Unapproved Vaccine Administered at Princeton

Meningitis at Princeton leads to unapproved Novartis vaccination with CDC assistance

/ Author:  / Reviewed by: Joseph V. Madia, MD Beth Bolt, RPh

(RxWiki News) Recent meningitis cases at two US Universities have put health officials on alert. This week, Princeton began administering an unapproved vaccine to help stop the spread of this illness.

There is no routine vaccine to prevent against the type of meningitis seen at the New Jersey university.

With approval from the Centers for Disease Control and Prevention (CDC), the unapproved vaccine will be available to certain groups on the campus.

"Cough into a tissue to avoid the spread of illness."

As previously reported by dailyRx News, the type of meningococcal disease seen at Princeton (and across the country at the University of California, Santa Barbara) is called serogroup B — a form for which there is currently no approved vaccine in the US. Eight cases of serougroup B meningitis have been confirmed on the campus.

According to CDC, a vaccine that is approved for use in Europe, Canada and Australia will be administered at the university to prevent the further spread of illness.

Princeton University reported that the vaccine was made available starting Monday, December 9.

The university reported that the vaccine is only intended for certain groups, including all undergraduate students, graduate students who live in undergraduate dormitories and members of the University community with specific conditions that might put them at a greater risk. These conditions include spleen problems, like sickle cell disease, and certain immune deficiencies.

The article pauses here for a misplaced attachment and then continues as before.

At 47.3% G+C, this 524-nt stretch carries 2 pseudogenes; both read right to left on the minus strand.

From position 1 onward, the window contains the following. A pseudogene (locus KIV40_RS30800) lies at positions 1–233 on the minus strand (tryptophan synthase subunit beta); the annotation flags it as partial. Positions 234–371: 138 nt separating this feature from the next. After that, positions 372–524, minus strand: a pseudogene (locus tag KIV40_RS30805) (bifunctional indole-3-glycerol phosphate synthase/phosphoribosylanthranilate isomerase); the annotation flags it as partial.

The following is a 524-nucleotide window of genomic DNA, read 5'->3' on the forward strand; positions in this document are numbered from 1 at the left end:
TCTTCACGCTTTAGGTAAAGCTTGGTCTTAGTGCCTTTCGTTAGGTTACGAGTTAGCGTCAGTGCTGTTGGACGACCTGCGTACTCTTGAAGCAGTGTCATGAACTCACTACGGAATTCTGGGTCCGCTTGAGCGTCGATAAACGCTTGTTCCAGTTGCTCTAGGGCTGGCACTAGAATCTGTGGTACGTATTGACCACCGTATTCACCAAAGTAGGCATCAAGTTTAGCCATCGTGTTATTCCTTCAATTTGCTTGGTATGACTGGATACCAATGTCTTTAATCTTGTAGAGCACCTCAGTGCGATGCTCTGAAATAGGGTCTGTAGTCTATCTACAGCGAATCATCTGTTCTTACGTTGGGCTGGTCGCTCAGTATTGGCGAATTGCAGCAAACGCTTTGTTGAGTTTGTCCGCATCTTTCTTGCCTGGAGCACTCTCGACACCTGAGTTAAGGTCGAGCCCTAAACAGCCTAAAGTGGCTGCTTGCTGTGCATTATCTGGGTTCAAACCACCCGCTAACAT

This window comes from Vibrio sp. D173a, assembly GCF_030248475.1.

In an interview with CNN, Martin Mbugua, Princeton University spokesperson, said this will account for about 5,000 undergraduate students, 550 graduate students who live in the dorms and an estimated half dozen people with immune conditions.

The second dose of the vaccine will be administered in February.

According to CDC, Novartis, the company which produces the vaccine, has completed phase II clinical studies for the vaccine in the US, but the vaccine has not yet completed all steps necessary for approval in this country.

"After careful review of requirements for licensure, existing vaccination schedules, and feedback from public health experts, the company has decided to advance a meningococcal vaccine that helps protect against five serogroups (A, B, C, Y, and W) into late stage development," explained CDC. "The exact timeline for approval in the United States depends on many factors."

While the vaccine is being used at Princeton, the University also highlighted other measures that might help stop or slow the spread of illness.

"You can help prevent the spread of disease by increasing hygienic practices, and not sharing drinking glasses, eating utensils, smoking materials and other items," Princeton stressed.

Review Date: 
December 9, 2013
Last Updated:
December 10, 2013